Increase In Activity Threshold ‘Not Acceptable’ Says BDA

Increase In Activity Threshold ‘Not Acceptable’ Says BDA

The British Dental Association has told NHS England that any increase to the activity threshold for the second half of the financial year without a change in the IPC guidance and SOP, would not be acceptable.

In the report of the BDA’s latest General Dental Practice Committee meeting, Chair Dr Shawn Charlwood said, “We are continuing to meet with NHS England and the OCDO to discuss the issues related to the current contractual arrangements.”

“We have seen data on activity delivery for recent months and, while NHS England found these reassuring, we have concerns as to what they indicate for practices’ ability to meet the 60 per cent threshold.”

“If practices are behind now, we feel they will find it very challenging to make this lost ground up over the second quarter, which is dominated by the summer holidays.”

“We have also worked with the BSA to ensure that it is providing data in a more useful way to practices and activity data will shortly be available at performer level.”

Following the Prime Minister’s announcement on Monday regarding the relaxation of COVID restrictions, the BDA said on the BDA News website “We have been pressing for clarity from NHS England this week but there is no indication that there will be any immediate change in the Standard Operating Procedure.”

n the GDPC’s contractual update, Dr Charlwood outlined the BDA’s continued fight over the levels of abatement imposed on NHS practices.

He said, “We have strongly been disputing the level at which the abatement has been applied since the beginning of the year.”

“Practices are facing a range of increased costs in areas such as clinical waste that mean the 16.75 per cent is unreasonable, but we need evidence of how costs have changed to support our arguments and asked GDPC members to provide this.”

Dr Charlwood also said the GDPC is ‘Deeply concerned’ about the mental health of dentists and their teams and the problems practices face in retaining staff.

He said “There is widespread fatigue and a feeling that teams need a break. In our view, NHS England has a duty of care to the profession and the policies it puts in place must take account of our wellbeing.”

“The pressures on dental teams are leading to people leaving not just their current job, but work in dentistry altogether. There are now real issues recruiting and retaining dental nurses.”

In a meeting with the Minister responsible for dentistry, Jo Churchill, Dr Charlwood reported that members of the GDPC had “A robust conversation on ventilation funding”

Dr Charlwood highlighted the disparity in financial support between England and the rest of the UK.

He said, “Ventilation would help support the DHSC and NHS England objective of restoring activity and increasing access.”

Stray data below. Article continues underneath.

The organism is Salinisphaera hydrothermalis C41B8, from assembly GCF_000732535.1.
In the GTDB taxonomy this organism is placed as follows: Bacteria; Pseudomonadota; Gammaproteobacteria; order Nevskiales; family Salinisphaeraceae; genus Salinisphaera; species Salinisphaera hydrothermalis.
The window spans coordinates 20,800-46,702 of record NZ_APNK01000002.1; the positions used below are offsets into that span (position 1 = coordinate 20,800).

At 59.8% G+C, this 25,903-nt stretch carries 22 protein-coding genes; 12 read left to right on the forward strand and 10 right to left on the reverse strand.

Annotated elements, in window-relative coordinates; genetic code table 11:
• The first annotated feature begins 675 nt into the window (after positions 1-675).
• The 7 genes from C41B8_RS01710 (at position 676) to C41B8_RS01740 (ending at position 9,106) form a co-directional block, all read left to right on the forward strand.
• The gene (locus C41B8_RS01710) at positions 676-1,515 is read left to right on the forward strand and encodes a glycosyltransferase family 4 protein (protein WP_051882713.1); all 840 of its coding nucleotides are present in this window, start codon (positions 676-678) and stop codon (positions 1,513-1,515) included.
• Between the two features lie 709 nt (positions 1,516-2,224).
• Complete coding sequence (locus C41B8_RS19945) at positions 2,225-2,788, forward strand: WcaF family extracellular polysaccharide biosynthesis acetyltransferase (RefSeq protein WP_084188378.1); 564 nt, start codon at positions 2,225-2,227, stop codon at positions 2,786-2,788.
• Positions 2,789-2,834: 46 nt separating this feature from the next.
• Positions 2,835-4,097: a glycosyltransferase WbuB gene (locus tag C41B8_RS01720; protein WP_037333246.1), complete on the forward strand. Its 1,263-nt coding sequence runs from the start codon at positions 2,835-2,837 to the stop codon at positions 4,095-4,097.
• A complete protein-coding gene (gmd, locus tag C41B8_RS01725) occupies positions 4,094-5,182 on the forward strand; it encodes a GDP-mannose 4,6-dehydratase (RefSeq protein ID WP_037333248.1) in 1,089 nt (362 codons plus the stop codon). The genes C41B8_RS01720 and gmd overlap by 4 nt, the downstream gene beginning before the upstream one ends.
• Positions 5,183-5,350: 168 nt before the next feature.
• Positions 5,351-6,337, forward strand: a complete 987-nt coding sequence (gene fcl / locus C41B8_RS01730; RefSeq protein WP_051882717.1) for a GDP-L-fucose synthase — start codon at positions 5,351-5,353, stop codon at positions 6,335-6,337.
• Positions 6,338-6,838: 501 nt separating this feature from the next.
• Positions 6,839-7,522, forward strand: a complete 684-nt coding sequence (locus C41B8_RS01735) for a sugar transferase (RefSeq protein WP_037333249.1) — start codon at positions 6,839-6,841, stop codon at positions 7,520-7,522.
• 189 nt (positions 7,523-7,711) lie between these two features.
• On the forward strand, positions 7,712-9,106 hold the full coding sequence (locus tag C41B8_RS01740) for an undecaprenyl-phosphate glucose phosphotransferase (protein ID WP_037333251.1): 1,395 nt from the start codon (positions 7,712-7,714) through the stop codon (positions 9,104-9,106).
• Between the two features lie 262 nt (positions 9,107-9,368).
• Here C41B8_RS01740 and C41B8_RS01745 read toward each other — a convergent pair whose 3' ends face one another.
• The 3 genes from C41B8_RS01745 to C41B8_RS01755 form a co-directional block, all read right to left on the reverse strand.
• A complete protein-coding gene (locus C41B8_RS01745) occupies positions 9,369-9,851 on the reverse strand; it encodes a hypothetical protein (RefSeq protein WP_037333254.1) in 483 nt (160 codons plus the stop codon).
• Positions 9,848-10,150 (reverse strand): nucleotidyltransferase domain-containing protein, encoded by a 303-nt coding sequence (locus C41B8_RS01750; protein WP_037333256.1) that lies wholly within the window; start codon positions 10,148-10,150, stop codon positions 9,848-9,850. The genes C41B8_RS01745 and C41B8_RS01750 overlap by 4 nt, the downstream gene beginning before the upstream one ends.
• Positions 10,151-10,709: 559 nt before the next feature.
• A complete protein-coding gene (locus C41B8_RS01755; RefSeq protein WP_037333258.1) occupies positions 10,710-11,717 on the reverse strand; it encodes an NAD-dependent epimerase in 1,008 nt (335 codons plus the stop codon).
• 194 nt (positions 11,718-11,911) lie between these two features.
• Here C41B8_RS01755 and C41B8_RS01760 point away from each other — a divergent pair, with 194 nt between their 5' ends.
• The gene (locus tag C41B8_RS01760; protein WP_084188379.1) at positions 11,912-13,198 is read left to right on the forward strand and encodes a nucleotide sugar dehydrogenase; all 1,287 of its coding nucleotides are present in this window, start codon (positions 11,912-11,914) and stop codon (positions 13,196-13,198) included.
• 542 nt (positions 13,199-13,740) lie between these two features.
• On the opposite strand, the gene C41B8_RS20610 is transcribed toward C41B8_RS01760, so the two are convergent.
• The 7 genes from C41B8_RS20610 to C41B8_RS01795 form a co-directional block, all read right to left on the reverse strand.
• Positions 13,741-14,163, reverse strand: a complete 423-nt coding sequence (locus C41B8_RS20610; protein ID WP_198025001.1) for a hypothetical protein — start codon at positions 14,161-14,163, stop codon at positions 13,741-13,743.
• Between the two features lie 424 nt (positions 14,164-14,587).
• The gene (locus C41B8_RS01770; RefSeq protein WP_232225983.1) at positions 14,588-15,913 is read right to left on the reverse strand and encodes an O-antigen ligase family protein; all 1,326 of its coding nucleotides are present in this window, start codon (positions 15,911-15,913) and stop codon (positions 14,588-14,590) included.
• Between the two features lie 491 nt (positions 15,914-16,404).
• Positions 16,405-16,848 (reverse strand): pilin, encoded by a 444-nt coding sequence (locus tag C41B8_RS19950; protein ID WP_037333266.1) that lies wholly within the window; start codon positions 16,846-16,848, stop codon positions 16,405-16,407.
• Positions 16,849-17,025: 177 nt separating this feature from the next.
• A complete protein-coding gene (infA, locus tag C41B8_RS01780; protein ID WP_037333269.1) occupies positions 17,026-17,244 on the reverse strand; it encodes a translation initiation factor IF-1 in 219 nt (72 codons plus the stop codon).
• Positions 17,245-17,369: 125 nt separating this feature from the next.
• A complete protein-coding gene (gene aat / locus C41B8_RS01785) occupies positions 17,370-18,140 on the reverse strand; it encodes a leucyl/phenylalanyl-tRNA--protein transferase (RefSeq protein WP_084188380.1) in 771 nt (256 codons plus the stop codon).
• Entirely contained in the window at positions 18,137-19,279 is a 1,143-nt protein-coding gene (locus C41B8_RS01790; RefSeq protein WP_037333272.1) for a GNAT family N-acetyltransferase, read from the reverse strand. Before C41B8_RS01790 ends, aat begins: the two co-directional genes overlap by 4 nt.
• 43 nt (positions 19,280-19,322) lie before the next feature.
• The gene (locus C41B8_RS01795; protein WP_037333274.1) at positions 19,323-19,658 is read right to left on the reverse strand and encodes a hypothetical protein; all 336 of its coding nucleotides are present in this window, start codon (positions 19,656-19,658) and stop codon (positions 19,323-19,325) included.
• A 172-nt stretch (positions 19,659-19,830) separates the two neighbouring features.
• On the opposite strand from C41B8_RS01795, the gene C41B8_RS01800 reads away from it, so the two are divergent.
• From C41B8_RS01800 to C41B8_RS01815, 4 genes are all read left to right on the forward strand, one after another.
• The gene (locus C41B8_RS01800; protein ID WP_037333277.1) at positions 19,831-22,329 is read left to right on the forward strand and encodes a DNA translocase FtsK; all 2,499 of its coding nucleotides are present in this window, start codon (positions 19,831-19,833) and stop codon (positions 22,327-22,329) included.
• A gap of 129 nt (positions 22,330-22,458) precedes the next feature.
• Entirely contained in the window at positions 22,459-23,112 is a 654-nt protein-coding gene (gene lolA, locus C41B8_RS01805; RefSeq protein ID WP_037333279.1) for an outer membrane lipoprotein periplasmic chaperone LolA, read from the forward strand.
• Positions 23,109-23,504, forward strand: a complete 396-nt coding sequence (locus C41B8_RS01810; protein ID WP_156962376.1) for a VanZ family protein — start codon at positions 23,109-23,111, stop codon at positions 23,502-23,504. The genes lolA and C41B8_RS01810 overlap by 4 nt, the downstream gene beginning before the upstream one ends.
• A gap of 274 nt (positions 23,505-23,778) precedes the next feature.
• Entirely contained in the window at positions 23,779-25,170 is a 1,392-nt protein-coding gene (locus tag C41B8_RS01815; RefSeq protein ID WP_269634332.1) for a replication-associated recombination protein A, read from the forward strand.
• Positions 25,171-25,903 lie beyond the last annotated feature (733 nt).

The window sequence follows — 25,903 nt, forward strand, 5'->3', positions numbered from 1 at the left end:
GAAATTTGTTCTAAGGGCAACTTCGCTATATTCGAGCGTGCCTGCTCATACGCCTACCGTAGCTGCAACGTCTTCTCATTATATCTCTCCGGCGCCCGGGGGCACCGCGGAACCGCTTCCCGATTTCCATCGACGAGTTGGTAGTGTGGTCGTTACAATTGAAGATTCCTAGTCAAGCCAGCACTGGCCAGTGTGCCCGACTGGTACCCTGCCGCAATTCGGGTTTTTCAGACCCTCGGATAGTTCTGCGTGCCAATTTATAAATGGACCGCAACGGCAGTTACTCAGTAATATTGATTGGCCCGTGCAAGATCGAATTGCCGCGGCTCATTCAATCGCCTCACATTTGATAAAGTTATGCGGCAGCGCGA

“We had also provided the Minister with international comparisons on IPC guidance in support of our argument for a roadmap to relax the SOP.”

In his report, Dr Charlwood expressed disappointment with Director for Primary Care Strategy, Ed Waller, and England CDO Sara Hurley, for not being “Willing to engage in a realistic discussion about what NHS dentistry can do and how much the Government is willing to invest to achieve that,” at the recent national Local Dental Committee Conference.

He said the LDC conference had provide an “Important opportunity” for Mr Waller and Dr Hurley to hear “Directly from the profession.”

Dr Charlwood also reported that NHS England has been looking at the role of Dental Care Professionals within the delivery of NHS dentistry.

He said “It is clear that the UDA system did not work well for the use of DCPs, but there had been greater use in the delivery of interim care visits by prototype practices. Dental hygienist and therapist groups were keen to see a greater role for their members in NHS work.”

“We discussed the wide range of implications this would have and were clear that teamworking is welcome, but that the dentist is the leader of the dental team. Dentists are fully trained to conduct examinations and diagnoses, and should continue to play this role.”

“It is also important to maintain the ability of dentists to mix high and low intensity and complexity work to make our workloads manageable and for us not just to be left performing only the most complex treatments.”

“We are also concerned that an expanded role for DCPs could lead to downward pressure on associate incomes. We also do not believe that this was the solution to dealing with the workforce challenges facing NHS dentistry.”

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